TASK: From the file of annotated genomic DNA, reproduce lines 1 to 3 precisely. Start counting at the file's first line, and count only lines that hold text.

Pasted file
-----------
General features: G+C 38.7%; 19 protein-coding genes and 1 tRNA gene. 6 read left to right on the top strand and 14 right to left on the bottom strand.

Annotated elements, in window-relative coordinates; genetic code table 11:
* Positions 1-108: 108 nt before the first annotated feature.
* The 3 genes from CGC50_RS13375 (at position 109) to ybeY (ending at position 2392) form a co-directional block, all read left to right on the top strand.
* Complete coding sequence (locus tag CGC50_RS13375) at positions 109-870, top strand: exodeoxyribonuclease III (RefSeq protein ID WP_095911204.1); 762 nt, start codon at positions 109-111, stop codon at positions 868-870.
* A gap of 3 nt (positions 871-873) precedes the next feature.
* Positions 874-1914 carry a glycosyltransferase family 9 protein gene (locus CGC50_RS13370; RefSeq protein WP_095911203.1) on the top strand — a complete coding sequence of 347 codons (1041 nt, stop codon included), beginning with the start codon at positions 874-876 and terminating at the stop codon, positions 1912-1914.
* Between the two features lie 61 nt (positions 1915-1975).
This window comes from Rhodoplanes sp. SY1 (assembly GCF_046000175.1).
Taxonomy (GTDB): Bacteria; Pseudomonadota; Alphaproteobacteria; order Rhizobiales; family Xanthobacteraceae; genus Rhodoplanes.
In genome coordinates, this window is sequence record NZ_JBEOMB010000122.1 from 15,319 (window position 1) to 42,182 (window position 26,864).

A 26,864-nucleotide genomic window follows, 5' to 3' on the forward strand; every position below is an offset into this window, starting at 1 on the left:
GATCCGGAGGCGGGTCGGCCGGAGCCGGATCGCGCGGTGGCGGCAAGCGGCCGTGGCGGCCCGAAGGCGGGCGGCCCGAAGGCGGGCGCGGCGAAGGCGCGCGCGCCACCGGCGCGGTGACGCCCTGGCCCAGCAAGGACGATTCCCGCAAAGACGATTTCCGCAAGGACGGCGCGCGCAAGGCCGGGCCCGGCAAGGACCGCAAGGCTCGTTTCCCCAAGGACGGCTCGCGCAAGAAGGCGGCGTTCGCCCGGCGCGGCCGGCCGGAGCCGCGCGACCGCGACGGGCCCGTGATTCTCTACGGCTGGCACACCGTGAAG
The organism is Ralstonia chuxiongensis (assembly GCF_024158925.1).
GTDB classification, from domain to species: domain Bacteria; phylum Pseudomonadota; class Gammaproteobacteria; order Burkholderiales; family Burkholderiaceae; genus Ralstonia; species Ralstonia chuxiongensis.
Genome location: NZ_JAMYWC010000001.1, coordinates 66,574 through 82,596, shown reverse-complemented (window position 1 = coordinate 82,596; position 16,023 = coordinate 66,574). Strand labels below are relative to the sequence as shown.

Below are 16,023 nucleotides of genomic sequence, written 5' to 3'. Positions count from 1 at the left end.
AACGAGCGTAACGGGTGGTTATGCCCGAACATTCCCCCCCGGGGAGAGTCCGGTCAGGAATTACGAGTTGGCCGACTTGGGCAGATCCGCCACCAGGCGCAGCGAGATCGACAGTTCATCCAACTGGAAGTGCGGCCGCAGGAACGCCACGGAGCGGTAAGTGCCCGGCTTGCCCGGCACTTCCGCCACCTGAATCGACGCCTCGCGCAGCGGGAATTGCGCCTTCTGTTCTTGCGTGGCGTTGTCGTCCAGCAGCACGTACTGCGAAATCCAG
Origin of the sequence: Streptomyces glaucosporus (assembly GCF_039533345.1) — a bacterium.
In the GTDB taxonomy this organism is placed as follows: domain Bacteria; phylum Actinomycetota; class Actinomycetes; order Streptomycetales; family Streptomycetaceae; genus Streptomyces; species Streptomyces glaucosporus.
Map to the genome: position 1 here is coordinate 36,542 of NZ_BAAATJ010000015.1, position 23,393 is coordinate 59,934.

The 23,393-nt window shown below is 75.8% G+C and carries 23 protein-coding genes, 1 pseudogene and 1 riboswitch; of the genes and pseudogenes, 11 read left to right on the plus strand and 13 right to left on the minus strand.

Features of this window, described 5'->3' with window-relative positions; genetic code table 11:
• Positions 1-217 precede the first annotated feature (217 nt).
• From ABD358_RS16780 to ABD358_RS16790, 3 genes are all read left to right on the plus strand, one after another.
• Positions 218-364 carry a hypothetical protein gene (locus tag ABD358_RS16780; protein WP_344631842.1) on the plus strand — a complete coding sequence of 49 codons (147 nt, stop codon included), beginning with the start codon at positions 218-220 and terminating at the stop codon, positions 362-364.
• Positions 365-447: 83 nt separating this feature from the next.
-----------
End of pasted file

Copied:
General features: G+C 38.7%; 19 protein-coding genes and 1 tRNA gene. 6 read left to right on the top strand and 14 right to left on the bottom strand.

Annotated elements, in window-relative coordinates; genetic code table 11:
* Positions 1-108: 108 nt before the first annotated feature.